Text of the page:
Editor’s Note: This story was originally published in February, prior to the original Smith-Vlasov date. The fight was rescheduled for April 10.
A search of Boxrec.com reveals seven and a half pages, nearly 200 professional fighters, who are called, or have been called “Joe Smith.” The name itself is a generic suggestion: just a guy, a normal guy, a regular guy, a blue-collar man, anyone in the world.
The Joe Smith in question, Joe Smith Jr. from Mastic, Long Island, who fights for the vacant WBO light heavyweight title this Saturday, has heard it all before. And he also likes it.
“I work hard,” he says. “As everyone.”
Still, with all due respect, the notion of this Joe Smith as ordinary or regular is absurd. And on some level, despite all his modesty, he knows it too.
The first guy to let Smith know he was, well, special was his eventual coach. Jerry Capobianco met Smith as a teenager at the Heavy Hitters gym in Ronkonkoma. “Jerry believed he could be a world champion the first time he met me,” Smith once recalled. “I told him he was crazy.”
The second guy was Will Rosinsky, whom he fought on the undercard of the 2015 Danny Jacobs-Peter Quillin middleweight title fight at the Barclays Center in Brooklyn. Smith idolized Rosinsky, as would any fighter who came of age in New York after the turn of the century. Rosinsky won the Open division of the New York Golden Gloves four years in a row, from 2005 to 2008, not to mention a United States national championship. He was favored to beat Smith. However, at the time, Rosinsky probably knew more about Smith than Smith knew about himself. Rosinsky had been in the ring with some heavy-handed opponents, including a fight with Kelly Pavlik in 2009 and training sessions with Curtis Stevens from Brooklyn. But Smith, who he trained with at Bellmore Kickboxing, could hit like any of them.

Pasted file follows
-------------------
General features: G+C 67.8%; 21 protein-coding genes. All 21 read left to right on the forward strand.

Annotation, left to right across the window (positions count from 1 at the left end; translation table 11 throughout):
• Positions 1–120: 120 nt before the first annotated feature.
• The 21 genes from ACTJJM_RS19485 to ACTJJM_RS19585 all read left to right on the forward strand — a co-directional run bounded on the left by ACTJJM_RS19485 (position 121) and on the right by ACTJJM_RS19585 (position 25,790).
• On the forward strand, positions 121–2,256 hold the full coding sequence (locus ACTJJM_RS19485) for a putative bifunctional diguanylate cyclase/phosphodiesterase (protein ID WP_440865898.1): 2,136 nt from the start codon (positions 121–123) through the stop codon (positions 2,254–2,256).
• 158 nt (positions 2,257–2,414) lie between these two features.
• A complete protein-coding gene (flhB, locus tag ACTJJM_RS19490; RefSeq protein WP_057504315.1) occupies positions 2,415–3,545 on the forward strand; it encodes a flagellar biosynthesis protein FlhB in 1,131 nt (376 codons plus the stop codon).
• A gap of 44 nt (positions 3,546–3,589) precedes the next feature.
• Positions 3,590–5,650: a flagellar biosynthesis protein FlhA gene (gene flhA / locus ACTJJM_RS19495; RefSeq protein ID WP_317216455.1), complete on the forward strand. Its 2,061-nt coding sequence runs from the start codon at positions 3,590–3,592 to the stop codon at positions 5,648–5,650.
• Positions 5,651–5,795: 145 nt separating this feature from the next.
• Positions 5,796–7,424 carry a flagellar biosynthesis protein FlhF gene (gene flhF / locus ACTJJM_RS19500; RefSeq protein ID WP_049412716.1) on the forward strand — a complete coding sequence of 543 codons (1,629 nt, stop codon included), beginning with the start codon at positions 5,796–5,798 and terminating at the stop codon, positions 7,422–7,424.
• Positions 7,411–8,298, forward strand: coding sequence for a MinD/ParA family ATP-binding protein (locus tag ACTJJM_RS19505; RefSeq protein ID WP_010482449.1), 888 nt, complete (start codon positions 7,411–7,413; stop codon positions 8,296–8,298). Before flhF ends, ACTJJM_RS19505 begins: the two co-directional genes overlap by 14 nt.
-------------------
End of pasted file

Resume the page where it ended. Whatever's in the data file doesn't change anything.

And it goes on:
There are a million guys out thereRosinsky thought of telling his manager. Why Joe?
Smith won by unanimous decision that night. Recalls Rosinsky, “I used to tell him, ‘Joe, you’re always looking for the knockout. You need something else.’
So, of course, Smith came out that night and surprised Rosinsky with his jab.
“Ordinary?” asks Rosinsky, now a New York City firefighter (not a calling for common dudes, by the way). “It’s definitely not ordinary.”
The Rosinsky fight not only gave Smith the confidence he needed, it also laid the foundation for his career.
Six months later, he found himself in Chicago against a popular local fighter, Andrzej Fonfara, a 30-1 favorite.
“I thought it was going to be a long, hard night,” says Smith. “I really surprised myself.”
He eliminated Fonfara in the first round.
Then there was the great Bernard Hopkins, a future Hall of Famer, a fighter who had never been knocked out. Hopkins was a 3-1 favorite.
Smith knocked him out of the ring in the eighth round, sending Hopkins into retirement.
Jesse Hart? Favorite 3-1. Smith won by decision.
Joe Smith Jr. knocks Eleider Álvarez out of the ring
Joe Smith Jr. lands a brutal right-handed punch that knocks out Eleider Alvarez for a ninth-round TKO victory.
Former champion Eleider Alvarez? Favorite 2-1. Smith won by knockout, sending Alvarez through the ropes.